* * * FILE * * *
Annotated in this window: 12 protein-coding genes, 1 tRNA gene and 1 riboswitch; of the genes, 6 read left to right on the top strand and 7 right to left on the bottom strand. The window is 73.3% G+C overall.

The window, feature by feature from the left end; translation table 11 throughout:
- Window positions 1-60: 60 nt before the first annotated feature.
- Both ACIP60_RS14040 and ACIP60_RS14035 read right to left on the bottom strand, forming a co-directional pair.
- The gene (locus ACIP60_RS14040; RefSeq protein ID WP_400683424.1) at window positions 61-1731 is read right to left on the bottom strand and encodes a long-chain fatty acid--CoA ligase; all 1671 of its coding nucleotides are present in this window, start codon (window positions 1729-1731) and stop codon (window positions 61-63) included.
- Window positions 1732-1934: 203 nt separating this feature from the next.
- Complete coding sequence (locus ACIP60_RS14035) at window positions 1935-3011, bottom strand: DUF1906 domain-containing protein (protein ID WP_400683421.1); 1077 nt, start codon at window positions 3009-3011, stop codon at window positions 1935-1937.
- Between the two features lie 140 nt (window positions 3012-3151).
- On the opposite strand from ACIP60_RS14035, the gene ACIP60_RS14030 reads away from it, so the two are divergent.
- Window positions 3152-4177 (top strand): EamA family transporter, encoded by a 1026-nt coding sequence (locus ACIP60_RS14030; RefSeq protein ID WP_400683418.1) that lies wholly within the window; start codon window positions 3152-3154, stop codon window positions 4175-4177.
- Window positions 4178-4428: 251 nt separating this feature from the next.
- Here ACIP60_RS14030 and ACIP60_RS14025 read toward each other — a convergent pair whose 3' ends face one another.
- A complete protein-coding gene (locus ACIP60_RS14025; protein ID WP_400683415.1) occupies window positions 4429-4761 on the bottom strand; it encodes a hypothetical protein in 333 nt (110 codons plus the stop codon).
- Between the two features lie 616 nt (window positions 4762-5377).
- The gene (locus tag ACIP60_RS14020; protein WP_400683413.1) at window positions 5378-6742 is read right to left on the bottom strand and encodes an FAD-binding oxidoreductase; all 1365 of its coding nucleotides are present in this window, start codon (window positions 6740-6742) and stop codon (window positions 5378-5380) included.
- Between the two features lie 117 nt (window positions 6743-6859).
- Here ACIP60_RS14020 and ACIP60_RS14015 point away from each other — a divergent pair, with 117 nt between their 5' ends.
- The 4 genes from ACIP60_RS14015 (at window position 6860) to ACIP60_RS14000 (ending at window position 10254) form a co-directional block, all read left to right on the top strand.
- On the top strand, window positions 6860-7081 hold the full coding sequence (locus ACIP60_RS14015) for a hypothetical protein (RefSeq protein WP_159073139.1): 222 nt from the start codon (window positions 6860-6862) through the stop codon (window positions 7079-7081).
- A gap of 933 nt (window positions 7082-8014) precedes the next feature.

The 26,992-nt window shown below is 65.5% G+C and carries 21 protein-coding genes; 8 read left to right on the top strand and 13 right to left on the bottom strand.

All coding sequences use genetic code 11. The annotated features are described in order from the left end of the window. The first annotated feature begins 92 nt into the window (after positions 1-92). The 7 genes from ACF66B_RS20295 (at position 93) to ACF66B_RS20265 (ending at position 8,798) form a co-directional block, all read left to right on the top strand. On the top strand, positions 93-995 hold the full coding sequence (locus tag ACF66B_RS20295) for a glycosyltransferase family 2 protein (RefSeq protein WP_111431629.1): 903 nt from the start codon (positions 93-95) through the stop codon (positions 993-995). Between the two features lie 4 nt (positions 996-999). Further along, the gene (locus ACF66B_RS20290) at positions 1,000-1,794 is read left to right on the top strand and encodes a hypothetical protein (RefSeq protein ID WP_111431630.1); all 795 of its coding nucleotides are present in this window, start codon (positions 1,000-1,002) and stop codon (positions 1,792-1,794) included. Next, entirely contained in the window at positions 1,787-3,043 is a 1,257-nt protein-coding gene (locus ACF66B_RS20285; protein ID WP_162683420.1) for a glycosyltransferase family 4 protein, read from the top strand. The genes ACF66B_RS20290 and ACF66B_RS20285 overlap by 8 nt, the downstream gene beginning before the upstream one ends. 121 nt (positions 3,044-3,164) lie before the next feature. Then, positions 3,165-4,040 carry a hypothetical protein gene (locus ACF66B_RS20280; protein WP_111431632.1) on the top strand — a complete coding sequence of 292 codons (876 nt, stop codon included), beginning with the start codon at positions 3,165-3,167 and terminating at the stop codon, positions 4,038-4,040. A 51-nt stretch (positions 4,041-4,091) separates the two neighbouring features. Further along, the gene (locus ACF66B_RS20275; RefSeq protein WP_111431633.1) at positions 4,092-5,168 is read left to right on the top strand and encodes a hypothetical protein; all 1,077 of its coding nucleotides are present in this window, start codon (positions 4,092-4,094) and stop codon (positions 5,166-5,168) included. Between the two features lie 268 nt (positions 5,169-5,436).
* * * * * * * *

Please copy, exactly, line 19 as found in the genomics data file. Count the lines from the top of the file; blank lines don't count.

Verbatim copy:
- On the top strand, window positions 6860-7081 hold the full coding sequence (locus ACIP60_RS14015) for a hypothetical protein (RefSeq protein WP_159073139.1): 222 nt from the start codon (window positions 6860-6862) through the stop codon (window positions 7079-7081).